Ok, I’m stepping out. I’m going to start trying to post unprompted things in addition to my year of discovery stuff. I’m traveling next week and I want to talk about that here. I might even share the blog with my book of face contacts. We’ll see. It’s a big step sharing my thoughts, but as I said in an earlier post, I tend to overshare and under-share in cycles. I’m still in the under-share place right now but I’m thinking wanting to tell people about my trip will push me to overshare again.

So let’s talk about anxiety. The topic came up with my oldest daughter last night. In this conversation I realized and said out loud that anxiety started at a really early age for me. I should probably unpack this with my therapist. Instead, I think I’ll talk about it here.

I remember very little before about my 11th birthday. The memories I do have feel like out of body experiences. I can’t really tell what I actually remember and what was a story someone told me. For example, I don’t think I actually remember swim lessons when I was 3, but the story was told over and over. Apparently, my mother took me several days and every day I’d get sick to the point of vomiting when I got there. She finally gave up. My entire life I have had these type of experiences. When I’m extremely uncomfortable or nervous, I get a response from my gut. This can last a few hours or a few days.

I do remember my first real panic attack. The girls were babies, both still in diapers. My one time alone was walking to the mailbox, if they both napped at the same time. This was actually pretty uncommon. My oldest didn’t need naps, ever. My youngest fought sleep all times of day and night. I was tired, no doubt. They went to sleep this day though. I walked to the mailbox and found an unexpected bill. Somewhere between the mailbox and my house I started to melt down. I remember sliding into the floor of my kitchen and not being able to breathe or function. Ultimately I called a friend that talked me through it. It scared me to death. Looking back, it seems so silly. Intellectually, it always does. That doesn’t make it any less terrifying and uncontrollable in the moment.

My parents did not believe in drugs for mental health. They didn’t believe in counseling or therapy either. I’m not sure they even believed in “mental health” period. Pretty much their response to anything like that was “suck it up” or pray about it, but mostly the first one. It’s not their fault. I’m pretty sure it is their generation, their own background and the stigma of mental health issues that we’re really only just now starting to deal with as a society. While a lot of emotion was expressed in my childhood, it was controlled and limited, if that makes sense. We talked about love a lot but never acknowledge anxiety or anger or a lot of other things. It’s fair to say I didn’t learn good coping mechanisms.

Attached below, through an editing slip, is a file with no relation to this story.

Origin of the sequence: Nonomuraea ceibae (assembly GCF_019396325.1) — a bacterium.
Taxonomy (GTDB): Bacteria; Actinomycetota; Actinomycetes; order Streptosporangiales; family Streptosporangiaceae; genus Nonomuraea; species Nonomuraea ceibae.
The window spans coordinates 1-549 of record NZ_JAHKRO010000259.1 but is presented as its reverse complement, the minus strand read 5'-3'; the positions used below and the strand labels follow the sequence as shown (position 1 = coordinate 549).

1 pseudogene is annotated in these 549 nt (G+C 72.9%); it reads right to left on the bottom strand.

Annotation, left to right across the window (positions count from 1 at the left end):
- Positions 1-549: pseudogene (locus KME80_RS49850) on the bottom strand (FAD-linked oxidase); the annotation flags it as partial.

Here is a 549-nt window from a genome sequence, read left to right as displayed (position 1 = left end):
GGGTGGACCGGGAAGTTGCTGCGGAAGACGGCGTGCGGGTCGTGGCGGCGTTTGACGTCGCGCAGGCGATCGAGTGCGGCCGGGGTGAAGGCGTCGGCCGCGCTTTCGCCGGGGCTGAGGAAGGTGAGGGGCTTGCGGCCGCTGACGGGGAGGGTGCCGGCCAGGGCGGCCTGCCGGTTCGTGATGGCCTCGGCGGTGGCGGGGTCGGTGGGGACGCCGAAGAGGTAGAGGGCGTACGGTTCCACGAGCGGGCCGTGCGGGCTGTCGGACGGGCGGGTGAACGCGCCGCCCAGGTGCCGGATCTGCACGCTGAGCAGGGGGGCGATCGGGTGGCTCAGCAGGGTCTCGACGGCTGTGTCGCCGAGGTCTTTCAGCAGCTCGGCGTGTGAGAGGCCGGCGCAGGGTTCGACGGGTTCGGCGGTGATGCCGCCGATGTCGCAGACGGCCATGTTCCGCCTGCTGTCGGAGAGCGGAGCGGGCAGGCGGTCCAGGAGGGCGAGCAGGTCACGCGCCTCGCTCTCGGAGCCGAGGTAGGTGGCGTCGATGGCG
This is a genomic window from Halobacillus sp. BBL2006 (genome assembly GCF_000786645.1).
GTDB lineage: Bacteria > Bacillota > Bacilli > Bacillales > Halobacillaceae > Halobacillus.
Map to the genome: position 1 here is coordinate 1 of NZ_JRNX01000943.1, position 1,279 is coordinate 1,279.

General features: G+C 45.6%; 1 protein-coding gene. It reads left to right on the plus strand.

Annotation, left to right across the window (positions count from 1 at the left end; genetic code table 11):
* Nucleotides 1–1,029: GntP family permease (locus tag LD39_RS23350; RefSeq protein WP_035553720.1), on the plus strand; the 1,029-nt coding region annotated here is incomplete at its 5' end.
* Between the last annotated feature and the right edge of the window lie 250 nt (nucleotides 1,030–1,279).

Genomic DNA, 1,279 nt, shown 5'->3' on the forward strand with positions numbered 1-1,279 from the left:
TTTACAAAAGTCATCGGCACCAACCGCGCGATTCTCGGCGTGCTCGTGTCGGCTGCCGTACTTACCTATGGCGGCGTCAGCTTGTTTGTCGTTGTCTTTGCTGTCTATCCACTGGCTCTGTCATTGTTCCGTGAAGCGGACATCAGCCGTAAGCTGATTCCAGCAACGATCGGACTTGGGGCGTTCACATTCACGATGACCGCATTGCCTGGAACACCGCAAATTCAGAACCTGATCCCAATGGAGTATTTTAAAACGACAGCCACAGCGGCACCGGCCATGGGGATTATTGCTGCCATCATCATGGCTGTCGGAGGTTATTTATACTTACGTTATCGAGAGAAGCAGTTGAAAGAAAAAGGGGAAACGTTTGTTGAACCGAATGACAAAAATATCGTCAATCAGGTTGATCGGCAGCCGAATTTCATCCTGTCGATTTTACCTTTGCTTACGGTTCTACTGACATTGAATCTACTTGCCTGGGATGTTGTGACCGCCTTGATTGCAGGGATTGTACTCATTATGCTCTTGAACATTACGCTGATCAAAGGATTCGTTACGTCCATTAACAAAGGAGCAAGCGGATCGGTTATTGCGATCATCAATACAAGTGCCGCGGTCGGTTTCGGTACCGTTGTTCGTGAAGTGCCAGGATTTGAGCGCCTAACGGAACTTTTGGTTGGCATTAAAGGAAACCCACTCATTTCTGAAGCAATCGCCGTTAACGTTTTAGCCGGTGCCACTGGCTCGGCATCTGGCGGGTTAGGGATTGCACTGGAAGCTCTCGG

The fact that I survived my 20’s and 30’s, including a cancer battle, without some kind of intervention is a an absolute miracle. My desire to “look” okay probably pulled me through a lot. I think in general people think I have it all together. I put on a great show.

I melted down at 37. I don’t think I want to talk about why. It doesn’t matter. There was a breaking point. I asked a friend about counseling and got a recommendation. I tried out 2 or 3 before landing with someone that worked. It helped. A lot.

I melted down again at 39. Again, I know why, but don’t want to talk about it. It was then that I said to my GP that I thought I was losing it and she suggested medication. I’ve been on that same medication and dose for 10 years. I don’t know what would happen if I stopped taking it and I have no intention of finding out. About once a year the GP asks how I’m doing and if I need to increase or if I think I could decrease. I don’t.

So life, therapy, medication, self awareness have decreased the anxiety that for many years was truly crippling. I cope now. I can’t remember when I’ve had a break/meltdown/attack. This is good. Oh, I still worry. I have sleep issues and stomach issues on the regular, but I’m so much better than I was.

I wish we could get past the stigma of mental health issues. We wouldn’t make fun or ignore a physical issue… although maybe we do sometimes. We are definitely less likely to though. I think literally everyone could benefit from therapy and whole lot of people could benefit from a prescription.


I’m doing it again. That thing, where I commit to write and then I fall off the wagon. I’m trying. The last week has chewed me up and spit me out. Between just generally not feeling well, more shootings, one in my town with racial overtones (that some people refuse to acknowledge) and then some personal struggles I’m having around motherhood and womanhood and childhood (is that a thing) and life. That was a heck of a sentence. You’re welcome.